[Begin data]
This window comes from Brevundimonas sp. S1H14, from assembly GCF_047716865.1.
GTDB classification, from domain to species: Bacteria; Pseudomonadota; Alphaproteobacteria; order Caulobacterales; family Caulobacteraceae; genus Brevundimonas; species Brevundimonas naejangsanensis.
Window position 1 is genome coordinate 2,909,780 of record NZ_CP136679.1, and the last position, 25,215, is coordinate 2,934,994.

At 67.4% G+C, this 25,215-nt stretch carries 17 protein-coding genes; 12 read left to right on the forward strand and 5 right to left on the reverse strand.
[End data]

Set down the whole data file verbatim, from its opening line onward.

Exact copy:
This window comes from Brevundimonas sp. S1H14, from assembly GCF_047716865.1.
GTDB classification, from domain to species: Bacteria; Pseudomonadota; Alphaproteobacteria; order Caulobacterales; family Caulobacteraceae; genus Brevundimonas; species Brevundimonas naejangsanensis.
Window position 1 is genome coordinate 2,909,780 of record NZ_CP136679.1, and the last position, 25,215, is coordinate 2,934,994.

At 67.4% G+C, this 25,215-nt stretch carries 17 protein-coding genes; 12 read left to right on the forward strand and 5 right to left on the reverse strand.